0
ARTICLE |

CLINICAL VARIATIONS OF UREMIA

LAURENCE H. MAYERS, M.D.
JAMA. 1927;88(2):97-98. doi:10.1001/jama.1927.02680280027009.
Text Size: A A A
Published online

ABSTRACT

The clinical history which is the basis of this report presents so many anomalies that it may well appear as if contrived to confuse the clinical mind. It proves that therapeutic courage grows out of the clinical emergency quite as much as out of general preparedness, and urges caution in any present day discussion of the kidney dyscrasias. It proves particularly that we should discard the blanket term "uremia," coined many years ago to describe a symptom complex supposedly due to a single cause, and rely definitely on the physiologic chemist to separate and distinguish the large group of entities that fall into the nephritic group of diseases.

With the particular patient described in this article, the results of renal functional tests seemed not to indicate surgery; yet operation was necessary. The metabolites in the blood were enormously high, but the systolic pressure was not unduly elevated, and the diastolic

Topics

Sign In to Access Full Content

Don't have Access?

Register and get free email Table of Contents alerts, saved searches, PowerPoint downloads, CME quizzes, and more

Subscribe for full-text access to content from 1998 forward and a host of useful features

Activate your current subscription (AMA members and current subscribers)

Purchase Online Access to this article for 24 hours

First Page Preview

View Large
/>
First page PDF preview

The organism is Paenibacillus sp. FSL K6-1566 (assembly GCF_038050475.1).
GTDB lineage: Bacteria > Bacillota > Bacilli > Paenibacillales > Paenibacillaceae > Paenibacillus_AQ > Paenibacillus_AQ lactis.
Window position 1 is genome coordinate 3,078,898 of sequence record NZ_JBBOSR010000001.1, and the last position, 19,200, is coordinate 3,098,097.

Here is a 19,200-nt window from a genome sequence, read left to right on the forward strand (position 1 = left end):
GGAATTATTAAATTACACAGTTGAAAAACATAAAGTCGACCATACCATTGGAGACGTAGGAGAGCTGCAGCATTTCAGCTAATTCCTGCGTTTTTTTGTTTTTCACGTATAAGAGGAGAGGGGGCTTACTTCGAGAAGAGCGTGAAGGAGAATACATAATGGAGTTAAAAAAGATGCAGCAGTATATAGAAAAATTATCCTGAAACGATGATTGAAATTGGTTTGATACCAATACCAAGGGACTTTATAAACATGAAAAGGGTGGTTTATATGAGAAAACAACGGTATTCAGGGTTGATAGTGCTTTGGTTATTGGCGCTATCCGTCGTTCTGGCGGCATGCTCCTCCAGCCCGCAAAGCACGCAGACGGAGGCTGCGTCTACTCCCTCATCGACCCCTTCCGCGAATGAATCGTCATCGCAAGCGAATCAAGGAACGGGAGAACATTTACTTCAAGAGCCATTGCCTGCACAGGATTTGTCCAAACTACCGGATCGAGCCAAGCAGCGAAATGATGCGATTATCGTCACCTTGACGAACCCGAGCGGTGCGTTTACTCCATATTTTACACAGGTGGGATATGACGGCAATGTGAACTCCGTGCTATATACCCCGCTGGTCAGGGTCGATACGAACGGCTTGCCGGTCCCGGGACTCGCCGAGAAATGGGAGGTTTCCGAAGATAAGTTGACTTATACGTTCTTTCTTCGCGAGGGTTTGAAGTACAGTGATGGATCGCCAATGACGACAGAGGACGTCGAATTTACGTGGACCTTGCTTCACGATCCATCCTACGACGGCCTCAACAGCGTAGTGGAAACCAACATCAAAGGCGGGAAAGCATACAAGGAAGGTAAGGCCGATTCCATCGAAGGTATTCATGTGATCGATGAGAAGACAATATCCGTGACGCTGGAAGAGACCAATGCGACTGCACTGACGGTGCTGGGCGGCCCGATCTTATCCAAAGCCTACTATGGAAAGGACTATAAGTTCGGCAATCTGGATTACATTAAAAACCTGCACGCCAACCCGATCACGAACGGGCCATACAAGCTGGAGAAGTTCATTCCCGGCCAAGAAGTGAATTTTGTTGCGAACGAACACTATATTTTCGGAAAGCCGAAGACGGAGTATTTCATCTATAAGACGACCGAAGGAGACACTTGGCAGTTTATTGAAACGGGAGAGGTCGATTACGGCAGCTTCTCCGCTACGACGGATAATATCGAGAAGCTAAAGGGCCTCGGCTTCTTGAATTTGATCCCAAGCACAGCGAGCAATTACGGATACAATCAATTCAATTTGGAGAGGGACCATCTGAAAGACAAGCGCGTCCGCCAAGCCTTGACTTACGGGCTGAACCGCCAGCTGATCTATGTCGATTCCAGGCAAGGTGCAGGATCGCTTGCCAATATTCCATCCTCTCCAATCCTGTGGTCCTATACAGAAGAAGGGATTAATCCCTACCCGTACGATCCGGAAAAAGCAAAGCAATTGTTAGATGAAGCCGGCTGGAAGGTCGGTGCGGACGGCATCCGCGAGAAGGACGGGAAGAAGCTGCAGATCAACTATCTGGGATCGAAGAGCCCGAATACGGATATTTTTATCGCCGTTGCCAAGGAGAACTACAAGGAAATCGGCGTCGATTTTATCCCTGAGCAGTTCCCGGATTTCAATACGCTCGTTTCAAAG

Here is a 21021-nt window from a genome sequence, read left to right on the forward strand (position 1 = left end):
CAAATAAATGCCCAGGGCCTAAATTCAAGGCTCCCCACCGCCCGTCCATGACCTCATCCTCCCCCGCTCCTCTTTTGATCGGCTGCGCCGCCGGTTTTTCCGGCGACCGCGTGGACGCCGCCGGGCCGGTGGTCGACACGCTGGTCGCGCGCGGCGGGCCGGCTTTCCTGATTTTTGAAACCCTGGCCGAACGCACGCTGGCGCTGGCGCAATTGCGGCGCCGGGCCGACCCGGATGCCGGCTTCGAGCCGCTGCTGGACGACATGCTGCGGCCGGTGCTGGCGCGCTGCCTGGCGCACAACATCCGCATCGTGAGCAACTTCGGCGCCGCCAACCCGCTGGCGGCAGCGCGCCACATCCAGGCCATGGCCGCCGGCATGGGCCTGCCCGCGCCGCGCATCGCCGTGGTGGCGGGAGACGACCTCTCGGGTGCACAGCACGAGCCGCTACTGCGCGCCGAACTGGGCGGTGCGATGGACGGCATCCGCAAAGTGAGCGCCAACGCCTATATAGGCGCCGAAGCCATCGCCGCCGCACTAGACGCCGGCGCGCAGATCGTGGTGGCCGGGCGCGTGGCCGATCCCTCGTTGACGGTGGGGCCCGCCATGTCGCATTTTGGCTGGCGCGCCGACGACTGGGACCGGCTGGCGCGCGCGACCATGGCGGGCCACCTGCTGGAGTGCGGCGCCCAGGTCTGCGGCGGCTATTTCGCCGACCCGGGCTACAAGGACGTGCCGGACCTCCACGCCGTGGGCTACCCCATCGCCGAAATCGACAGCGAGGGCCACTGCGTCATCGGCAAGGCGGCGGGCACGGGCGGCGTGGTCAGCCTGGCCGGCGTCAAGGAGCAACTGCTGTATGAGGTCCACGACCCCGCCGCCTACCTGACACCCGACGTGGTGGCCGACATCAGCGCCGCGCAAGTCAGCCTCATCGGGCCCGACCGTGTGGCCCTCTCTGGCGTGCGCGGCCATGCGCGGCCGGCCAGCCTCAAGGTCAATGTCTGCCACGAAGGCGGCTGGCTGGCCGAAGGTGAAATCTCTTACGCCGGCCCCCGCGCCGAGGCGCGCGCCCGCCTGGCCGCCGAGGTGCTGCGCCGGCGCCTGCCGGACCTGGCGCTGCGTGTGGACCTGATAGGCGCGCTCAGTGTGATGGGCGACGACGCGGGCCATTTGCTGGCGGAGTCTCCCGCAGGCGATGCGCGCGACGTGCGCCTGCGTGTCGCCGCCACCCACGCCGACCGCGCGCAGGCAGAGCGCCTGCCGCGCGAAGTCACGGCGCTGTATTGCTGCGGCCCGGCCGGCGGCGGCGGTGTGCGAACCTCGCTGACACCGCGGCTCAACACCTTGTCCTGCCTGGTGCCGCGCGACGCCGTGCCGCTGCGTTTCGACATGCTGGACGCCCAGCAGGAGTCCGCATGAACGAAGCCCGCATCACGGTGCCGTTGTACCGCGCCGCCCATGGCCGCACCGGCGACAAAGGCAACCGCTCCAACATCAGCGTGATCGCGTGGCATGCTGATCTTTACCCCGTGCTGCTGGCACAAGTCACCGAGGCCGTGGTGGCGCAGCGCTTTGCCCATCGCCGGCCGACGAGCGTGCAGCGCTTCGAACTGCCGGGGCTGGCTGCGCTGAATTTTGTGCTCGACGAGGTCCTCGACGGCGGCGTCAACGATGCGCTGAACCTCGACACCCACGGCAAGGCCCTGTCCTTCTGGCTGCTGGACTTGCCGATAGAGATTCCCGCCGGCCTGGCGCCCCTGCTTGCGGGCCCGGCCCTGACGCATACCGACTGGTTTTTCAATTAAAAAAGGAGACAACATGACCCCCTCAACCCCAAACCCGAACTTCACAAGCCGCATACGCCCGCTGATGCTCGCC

Figures

Tables

References

CME
Meets CME requirements for:
Browse CME for all U.S. States
Accreditation Information
The American Medical Association is accredited by the Accreditation Council for Continuing Medical Education to provide continuing medical education for physicians. The AMA designates this journal-based CME activity for a maximum of 1 AMA PRA Category 1 CreditTM per course. Physicians should claim only the credit commensurate with the extent of their participation in the activity. Physicians who complete the CME course and score at least 80% correct on the quiz are eligible for AMA PRA Category 1 CreditTM.
Note: You must get at least of the answers correct to pass this quiz.
You have not filled in all the answers to complete this quiz
The following questions were not answered:
Sorry, you have unsuccessfully completed this CME quiz with a score of
The following questions were not answered correctly:
Commitment to Change (optional):
Indicate what change(s) you will implement in your practice, if any, based on this CME course.
Your quiz results:
The filled radio buttons indicate your responses. The preferred responses are highlighted
For CME Course: A Proposed Model for Initial Assessment and Management of Acute Heart Failure Syndromes
Indicate what changes(s) you will implement in your practice, if any, based on this CME course.
NOTE:
Citing articles are presented as examples only. In non-demo SCM6 implementation, integration with CrossRef’s "Cited By" API will populate this tab (http://www.crossref.org/citedby.html).

Multimedia

Some tools below are only available to our subscribers or users with an online account.

Sign In to Access Full Content

Related Content

Customize your page view by dragging & repositioning the boxes below.

Jobs
brightcove.createExperiences();